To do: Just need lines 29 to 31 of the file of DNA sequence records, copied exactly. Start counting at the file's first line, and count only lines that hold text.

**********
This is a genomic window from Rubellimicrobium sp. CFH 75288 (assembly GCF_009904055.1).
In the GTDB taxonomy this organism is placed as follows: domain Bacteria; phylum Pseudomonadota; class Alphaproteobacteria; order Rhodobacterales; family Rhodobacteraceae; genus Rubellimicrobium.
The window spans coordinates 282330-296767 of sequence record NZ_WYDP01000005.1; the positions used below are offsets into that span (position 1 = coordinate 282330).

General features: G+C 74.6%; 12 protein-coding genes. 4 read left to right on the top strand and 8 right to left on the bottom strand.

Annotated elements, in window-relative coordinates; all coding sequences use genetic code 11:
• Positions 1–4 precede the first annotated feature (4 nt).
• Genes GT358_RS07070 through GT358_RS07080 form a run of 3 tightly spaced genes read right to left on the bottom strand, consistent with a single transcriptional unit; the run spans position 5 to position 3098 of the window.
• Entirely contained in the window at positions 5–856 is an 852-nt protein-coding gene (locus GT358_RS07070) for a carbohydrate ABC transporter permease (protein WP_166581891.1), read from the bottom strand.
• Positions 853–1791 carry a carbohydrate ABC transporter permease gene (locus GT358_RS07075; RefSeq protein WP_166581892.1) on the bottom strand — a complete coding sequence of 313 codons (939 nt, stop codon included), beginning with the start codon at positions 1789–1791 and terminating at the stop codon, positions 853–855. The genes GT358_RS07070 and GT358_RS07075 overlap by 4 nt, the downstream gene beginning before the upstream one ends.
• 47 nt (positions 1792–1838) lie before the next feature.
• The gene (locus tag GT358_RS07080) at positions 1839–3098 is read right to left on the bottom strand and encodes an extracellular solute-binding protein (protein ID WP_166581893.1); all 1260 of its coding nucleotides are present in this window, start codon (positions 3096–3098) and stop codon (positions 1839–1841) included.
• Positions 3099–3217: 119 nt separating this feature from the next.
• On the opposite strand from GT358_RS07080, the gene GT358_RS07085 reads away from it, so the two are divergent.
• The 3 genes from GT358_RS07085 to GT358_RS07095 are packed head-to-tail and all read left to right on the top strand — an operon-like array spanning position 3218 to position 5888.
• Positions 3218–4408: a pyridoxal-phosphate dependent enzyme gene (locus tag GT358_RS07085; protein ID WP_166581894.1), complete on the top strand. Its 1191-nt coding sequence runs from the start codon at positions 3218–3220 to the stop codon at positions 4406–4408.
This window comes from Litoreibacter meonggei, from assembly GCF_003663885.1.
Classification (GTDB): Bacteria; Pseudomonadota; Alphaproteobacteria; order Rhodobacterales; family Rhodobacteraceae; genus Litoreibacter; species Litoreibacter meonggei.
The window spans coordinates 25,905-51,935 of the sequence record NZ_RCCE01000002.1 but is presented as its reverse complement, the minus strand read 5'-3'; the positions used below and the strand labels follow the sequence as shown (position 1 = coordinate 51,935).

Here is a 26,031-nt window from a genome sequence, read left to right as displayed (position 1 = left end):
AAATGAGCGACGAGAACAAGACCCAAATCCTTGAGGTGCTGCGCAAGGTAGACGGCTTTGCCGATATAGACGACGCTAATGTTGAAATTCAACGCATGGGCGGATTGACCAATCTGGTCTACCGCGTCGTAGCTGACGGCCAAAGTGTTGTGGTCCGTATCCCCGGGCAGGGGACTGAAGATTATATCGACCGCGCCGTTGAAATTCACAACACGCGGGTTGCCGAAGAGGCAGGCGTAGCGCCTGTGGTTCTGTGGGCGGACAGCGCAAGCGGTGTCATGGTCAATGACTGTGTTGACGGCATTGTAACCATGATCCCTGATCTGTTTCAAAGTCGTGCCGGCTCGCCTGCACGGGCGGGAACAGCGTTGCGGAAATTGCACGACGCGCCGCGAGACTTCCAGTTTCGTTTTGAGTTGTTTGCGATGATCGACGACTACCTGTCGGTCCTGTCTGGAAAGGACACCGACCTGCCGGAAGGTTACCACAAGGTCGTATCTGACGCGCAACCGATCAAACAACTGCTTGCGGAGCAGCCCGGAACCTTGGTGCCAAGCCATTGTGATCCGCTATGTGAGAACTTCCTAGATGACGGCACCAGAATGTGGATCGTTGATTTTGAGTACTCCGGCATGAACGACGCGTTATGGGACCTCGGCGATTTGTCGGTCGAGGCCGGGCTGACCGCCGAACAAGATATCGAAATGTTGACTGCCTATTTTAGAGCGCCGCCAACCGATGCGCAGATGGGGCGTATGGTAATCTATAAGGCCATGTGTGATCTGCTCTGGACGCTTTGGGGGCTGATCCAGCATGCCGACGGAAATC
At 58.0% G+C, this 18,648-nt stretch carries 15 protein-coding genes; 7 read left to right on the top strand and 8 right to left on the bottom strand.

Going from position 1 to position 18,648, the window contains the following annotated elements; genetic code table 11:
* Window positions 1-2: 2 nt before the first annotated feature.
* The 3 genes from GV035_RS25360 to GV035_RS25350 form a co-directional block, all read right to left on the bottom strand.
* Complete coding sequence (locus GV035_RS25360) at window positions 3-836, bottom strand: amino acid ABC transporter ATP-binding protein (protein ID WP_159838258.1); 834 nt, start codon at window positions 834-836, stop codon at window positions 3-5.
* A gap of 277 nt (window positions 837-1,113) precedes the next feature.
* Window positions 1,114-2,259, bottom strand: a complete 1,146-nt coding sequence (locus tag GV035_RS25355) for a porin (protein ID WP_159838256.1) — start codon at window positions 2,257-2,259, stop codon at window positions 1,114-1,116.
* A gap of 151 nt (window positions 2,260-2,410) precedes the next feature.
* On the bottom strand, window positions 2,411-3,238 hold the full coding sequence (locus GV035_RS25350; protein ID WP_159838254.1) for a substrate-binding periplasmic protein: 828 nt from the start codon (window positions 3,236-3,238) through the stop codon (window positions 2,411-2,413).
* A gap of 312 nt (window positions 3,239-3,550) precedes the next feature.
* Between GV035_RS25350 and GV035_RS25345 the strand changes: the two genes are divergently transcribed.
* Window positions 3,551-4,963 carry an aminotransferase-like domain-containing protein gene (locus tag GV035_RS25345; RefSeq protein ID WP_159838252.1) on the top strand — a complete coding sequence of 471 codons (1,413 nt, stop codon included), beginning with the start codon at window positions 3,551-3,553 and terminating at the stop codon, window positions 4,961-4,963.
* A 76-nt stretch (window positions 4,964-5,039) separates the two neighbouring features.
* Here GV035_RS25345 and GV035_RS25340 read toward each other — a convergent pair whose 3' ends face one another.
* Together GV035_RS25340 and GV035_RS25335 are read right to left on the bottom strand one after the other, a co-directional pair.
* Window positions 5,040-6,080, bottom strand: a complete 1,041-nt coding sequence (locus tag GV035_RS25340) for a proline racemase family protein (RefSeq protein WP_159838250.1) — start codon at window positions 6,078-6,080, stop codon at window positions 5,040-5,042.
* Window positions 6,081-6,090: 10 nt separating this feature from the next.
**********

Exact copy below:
* On the bottom strand, window positions 2,411-3,238 hold the full coding sequence (locus GV035_RS25350; protein ID WP_159838254.1) for a substrate-binding periplasmic protein: 828 nt from the start codon (window positions 3,236-3,238) through the stop codon (window positions 2,411-2,413).
* A gap of 312 nt (window positions 3,239-3,550) precedes the next feature.
* Between GV035_RS25350 and GV035_RS25345 the strand changes: the two genes are divergently transcribed.